Why J.J. Abrams Turned Down $500 Million from Apple and Chose WarnerMedia Instead

     September 13, 2019


Filmmaker J.J. Abrams and his Bad Robot production company officially closed a deal to set up shop at WarnerMedia yesterday, but they didn’t simply go with the highest bidder when finding a new home. For years, Abrams and Bad Robot were housed at Paramount Pictures, but with that deal up for renegotiation this year, Abrams took his show on the road to visit other suitors. All the major players lined up, including Netflix and Sony Pictures, but it was Apple who made a very big play for Abrams in the range of $500 million.

Ultimately, Abrams and Bad Robot’s deal to produce movies, TV, games, and other content for WarnerMedia is worth a reported $250 million—about half of what Apple offered. So why did Abrams turn down the bigger offer? WarnerMedia offered something Apple couldn’t: flexibility.


Image via Walt Disney Studios Motion Pictures

When filmmakers and producers make overall deals with studios, they’re rarely exclusive contracts. Steven Spielberg created DreamWorks Pictures, but then subsequently made movies for Warner Bros. and 20th Century Fox. Likewise Abrams made Star Trek and Star Trek Into Darkness for Paramount, but his biggest film yet—Star Wars: The Force Awakens—is a Disney movie. His deal with Paramount didn’t prevent him from signing onto Star Wars when Lucasfilm came calling, and in setting up this new deal, Abrams likewise didn’t want to be tied down should a once-in-a-lifetime opportunity arise.

But as Apple enters the realm of original content, the company sought to sign Abrams to an exclusive contract. Per THR, they offered $500 million to house Bad Robot, but wanted the company only making Apple content. That meant that not only could Abrams only direct Apple movies, but his TV shows couldn’t be sold to other networks. An added concern was the fact that Apple doesn’t have a theatrical distribution model, so if Abrams did sign with them, his movies would only go directly to streaming.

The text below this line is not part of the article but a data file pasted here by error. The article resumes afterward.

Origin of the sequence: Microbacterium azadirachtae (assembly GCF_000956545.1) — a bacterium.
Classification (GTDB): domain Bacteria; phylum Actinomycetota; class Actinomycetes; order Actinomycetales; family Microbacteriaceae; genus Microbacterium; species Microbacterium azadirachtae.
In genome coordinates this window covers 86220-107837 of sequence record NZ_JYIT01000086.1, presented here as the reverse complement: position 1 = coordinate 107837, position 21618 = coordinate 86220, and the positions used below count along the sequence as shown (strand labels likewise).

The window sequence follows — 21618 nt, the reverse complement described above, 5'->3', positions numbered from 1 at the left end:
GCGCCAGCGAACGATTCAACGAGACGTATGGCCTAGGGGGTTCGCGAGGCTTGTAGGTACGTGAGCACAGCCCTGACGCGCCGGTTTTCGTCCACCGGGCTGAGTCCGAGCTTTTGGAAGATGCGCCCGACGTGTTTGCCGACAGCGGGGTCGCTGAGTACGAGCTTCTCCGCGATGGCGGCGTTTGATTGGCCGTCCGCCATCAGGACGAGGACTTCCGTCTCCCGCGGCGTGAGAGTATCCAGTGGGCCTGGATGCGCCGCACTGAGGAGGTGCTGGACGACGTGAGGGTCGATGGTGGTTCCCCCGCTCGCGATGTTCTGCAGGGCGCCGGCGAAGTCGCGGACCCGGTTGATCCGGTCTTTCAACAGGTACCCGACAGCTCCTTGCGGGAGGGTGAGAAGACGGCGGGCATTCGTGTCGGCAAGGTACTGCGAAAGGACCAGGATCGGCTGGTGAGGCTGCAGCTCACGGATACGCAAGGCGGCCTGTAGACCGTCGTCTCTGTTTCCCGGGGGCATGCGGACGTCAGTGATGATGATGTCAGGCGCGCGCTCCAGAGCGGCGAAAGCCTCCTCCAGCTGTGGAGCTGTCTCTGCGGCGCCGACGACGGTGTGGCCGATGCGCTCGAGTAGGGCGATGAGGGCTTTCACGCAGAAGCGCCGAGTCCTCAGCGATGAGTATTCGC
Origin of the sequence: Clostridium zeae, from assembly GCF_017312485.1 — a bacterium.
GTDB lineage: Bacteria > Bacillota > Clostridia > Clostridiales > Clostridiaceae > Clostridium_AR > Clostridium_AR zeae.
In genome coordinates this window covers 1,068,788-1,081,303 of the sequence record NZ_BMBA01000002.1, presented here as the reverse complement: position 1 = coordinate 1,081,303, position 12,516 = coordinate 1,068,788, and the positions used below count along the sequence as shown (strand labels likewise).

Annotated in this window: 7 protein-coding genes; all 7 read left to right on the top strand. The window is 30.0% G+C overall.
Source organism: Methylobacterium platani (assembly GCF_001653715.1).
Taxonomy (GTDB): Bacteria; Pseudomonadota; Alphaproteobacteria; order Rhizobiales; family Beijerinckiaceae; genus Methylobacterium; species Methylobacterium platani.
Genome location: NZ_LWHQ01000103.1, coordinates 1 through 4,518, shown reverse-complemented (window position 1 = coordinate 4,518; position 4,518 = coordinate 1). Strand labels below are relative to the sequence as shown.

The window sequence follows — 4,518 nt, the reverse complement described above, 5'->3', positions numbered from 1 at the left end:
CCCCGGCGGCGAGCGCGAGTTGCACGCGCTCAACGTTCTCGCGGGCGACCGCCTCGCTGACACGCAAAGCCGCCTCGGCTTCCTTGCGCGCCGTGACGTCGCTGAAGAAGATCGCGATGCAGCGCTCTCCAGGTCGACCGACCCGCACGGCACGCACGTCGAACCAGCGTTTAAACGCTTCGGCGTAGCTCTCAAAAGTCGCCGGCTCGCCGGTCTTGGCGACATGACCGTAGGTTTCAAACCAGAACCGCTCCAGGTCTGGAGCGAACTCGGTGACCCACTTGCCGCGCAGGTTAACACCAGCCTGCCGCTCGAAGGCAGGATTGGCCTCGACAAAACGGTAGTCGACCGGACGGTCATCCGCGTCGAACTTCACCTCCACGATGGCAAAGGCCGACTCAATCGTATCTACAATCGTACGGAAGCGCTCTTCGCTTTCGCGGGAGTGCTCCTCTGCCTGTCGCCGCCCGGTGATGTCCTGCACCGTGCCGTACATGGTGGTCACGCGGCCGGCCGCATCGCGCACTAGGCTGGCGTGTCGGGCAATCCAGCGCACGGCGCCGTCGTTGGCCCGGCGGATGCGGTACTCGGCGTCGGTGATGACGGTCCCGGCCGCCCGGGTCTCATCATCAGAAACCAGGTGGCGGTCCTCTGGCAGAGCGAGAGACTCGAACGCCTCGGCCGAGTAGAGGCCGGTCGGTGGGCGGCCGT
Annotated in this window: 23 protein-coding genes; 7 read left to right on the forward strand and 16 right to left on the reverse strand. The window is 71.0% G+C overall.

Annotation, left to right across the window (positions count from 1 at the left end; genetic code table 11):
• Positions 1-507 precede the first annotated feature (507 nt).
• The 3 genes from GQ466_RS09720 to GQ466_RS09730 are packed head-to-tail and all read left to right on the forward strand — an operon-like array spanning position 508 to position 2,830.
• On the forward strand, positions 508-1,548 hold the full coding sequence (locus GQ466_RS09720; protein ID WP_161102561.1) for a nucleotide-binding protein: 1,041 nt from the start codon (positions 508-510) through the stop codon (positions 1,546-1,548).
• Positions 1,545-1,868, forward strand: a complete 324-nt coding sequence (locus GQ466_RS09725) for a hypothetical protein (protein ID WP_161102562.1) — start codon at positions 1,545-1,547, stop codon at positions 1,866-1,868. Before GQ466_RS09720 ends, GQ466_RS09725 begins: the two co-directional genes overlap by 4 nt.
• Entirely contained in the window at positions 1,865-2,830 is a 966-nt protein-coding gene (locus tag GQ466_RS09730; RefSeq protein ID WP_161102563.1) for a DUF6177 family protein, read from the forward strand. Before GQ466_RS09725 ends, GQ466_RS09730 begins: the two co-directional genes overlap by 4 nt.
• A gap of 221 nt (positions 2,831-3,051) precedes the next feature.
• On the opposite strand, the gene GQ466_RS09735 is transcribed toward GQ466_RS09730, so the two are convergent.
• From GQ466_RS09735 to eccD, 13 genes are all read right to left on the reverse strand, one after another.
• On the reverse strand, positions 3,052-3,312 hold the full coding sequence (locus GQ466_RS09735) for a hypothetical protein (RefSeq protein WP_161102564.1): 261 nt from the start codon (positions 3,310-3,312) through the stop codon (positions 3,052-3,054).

Abrams and Bad Robot seriously entertained Apple’s offer, and even met with executives about Apple taking a large financial stake in their company. But ultimately the exclusivity proved to be too much, so Abrams passed on the $500 million and took the $250 million deal at WarnerMedia, where he will surely make new film and TV projects for Warner Bros., but is also free to entertain offers from other studios.

So we can probably look forward to Abrams being involved in a DC movie in some capacity in the near future, but if another studio is willing to make a film that WarnerMedia won’t or can’t, Abrams is free to take his project there. It’s the way things are done, and Apple is learning the hard way that they can’t exactly apply their model for making phones and tech over to the realm of original content without changing their tactics.


Image via Lucasfilm


Image via Lucasfilm


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